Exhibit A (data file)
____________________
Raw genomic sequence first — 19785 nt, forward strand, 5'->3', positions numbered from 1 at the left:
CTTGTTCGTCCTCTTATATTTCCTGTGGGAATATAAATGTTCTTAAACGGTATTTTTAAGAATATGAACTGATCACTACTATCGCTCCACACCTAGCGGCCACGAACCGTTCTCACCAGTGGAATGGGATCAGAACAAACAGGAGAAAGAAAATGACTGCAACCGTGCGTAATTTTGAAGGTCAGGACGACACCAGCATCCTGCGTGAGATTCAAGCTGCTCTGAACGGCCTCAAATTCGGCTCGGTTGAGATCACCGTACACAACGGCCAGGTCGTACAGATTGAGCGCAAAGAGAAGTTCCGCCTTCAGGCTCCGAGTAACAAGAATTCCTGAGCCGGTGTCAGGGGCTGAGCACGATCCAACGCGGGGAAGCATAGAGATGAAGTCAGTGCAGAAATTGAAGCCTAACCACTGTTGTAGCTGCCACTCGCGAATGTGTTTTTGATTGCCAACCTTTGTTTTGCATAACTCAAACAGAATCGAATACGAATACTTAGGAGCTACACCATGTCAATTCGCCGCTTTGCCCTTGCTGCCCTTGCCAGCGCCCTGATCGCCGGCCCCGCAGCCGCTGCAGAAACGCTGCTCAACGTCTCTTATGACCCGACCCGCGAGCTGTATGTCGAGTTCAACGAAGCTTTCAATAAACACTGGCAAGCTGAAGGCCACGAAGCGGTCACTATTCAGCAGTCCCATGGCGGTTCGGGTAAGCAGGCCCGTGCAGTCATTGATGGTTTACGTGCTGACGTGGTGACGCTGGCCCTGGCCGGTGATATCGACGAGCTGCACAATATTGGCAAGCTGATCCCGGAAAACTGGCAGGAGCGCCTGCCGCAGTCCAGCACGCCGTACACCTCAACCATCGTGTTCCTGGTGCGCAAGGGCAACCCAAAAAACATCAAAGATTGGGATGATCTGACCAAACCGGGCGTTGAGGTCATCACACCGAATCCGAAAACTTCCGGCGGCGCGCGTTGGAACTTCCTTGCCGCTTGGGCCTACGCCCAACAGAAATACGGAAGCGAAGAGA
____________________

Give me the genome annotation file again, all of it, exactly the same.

Raw genomic sequence first — 19785 nt, forward strand, 5'->3', positions numbered from 1 at the left:
CTTGTTCGTCCTCTTATATTTCCTGTGGGAATATAAATGTTCTTAAACGGTATTTTTAAGAATATGAACTGATCACTACTATCGCTCCACACCTAGCGGCCACGAACCGTTCTCACCAGTGGAATGGGATCAGAACAAACAGGAGAAAGAAAATGACTGCAACCGTGCGTAATTTTGAAGGTCAGGACGACACCAGCATCCTGCGTGAGATTCAAGCTGCTCTGAACGGCCTCAAATTCGGCTCGGTTGAGATCACCGTACACAACGGCCAGGTCGTACAGATTGAGCGCAAAGAGAAGTTCCGCCTTCAGGCTCCGAGTAACAAGAATTCCTGAGCCGGTGTCAGGGGCTGAGCACGATCCAACGCGGGGAAGCATAGAGATGAAGTCAGTGCAGAAATTGAAGCCTAACCACTGTTGTAGCTGCCACTCGCGAATGTGTTTTTGATTGCCAACCTTTGTTTTGCATAACTCAAACAGAATCGAATACGAATACTTAGGAGCTACACCATGTCAATTCGCCGCTTTGCCCTTGCTGCCCTTGCCAGCGCCCTGATCGCCGGCCCCGCAGCCGCTGCAGAAACGCTGCTCAACGTCTCTTATGACCCGACCCGCGAGCTGTATGTCGAGTTCAACGAAGCTTTCAATAAACACTGGCAAGCTGAAGGCCACGAAGCGGTCACTATTCAGCAGTCCCATGGCGGTTCGGGTAAGCAGGCCCGTGCAGTCATTGATGGTTTACGTGCTGACGTGGTGACGCTGGCCCTGGCCGGTGATATCGACGAGCTGCACAATATTGGCAAGCTGATCCCGGAAAACTGGCAGGAGCGCCTGCCGCAGTCCAGCACGCCGTACACCTCAACCATCGTGTTCCTGGTGCGCAAGGGCAACCCAAAAAACATCAAAGATTGGGATGATCTGACCAAACCGGGCGTTGAGGTCATCACACCGAATCCGAAAACTTCCGGCGGCGCGCGTTGGAACTTCCTTGCCGCTTGGGCCTACGCCCAACAGAAATACGGAAGCGAAGAGA